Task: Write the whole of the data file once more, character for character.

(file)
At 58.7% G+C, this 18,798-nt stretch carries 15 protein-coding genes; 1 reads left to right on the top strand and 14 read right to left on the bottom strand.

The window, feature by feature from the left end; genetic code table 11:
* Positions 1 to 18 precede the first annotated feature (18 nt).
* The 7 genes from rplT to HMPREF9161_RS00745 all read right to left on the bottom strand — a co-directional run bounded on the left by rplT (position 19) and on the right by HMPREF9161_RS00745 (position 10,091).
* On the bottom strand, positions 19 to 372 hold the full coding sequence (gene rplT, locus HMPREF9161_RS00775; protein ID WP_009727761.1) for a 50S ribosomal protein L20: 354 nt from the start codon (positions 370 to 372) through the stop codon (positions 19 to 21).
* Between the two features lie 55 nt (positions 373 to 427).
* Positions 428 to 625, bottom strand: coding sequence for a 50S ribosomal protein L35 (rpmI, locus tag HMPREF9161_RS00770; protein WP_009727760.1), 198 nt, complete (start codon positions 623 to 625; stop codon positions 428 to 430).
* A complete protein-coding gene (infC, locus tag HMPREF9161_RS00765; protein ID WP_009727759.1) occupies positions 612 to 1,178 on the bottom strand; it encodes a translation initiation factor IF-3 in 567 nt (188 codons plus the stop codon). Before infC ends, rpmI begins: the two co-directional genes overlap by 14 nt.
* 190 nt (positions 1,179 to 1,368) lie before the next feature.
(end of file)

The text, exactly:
At 58.7% G+C, this 18,798-nt stretch carries 15 protein-coding genes; 1 reads left to right on the top strand and 14 read right to left on the bottom strand.

The window, feature by feature from the left end; genetic code table 11:
* Positions 1 to 18 precede the first annotated feature (18 nt).
* The 7 genes from rplT to HMPREF9161_RS00745 all read right to left on the bottom strand — a co-directional run bounded on the left by rplT (position 19) and on the right by HMPREF9161_RS00745 (position 10,091).
* On the bottom strand, positions 19 to 372 hold the full coding sequence (gene rplT, locus HMPREF9161_RS00775; protein ID WP_009727761.1) for a 50S ribosomal protein L20: 354 nt from the start codon (positions 370 to 372) through the stop codon (positions 19 to 21).
* Between the two features lie 55 nt (positions 373 to 427).
* Positions 428 to 625, bottom strand: coding sequence for a 50S ribosomal protein L35 (rpmI, locus tag HMPREF9161_RS00770; protein WP_009727760.1), 198 nt, complete (start codon positions 623 to 625; stop codon positions 428 to 430).
* A complete protein-coding gene (infC, locus tag HMPREF9161_RS00765; protein ID WP_009727759.1) occupies positions 612 to 1,178 on the bottom strand; it encodes a translation initiation factor IF-3 in 567 nt (188 codons plus the stop codon). Before infC ends, rpmI begins: the two co-directional genes overlap by 14 nt.
* 190 nt (positions 1,179 to 1,368) lie before the next feature.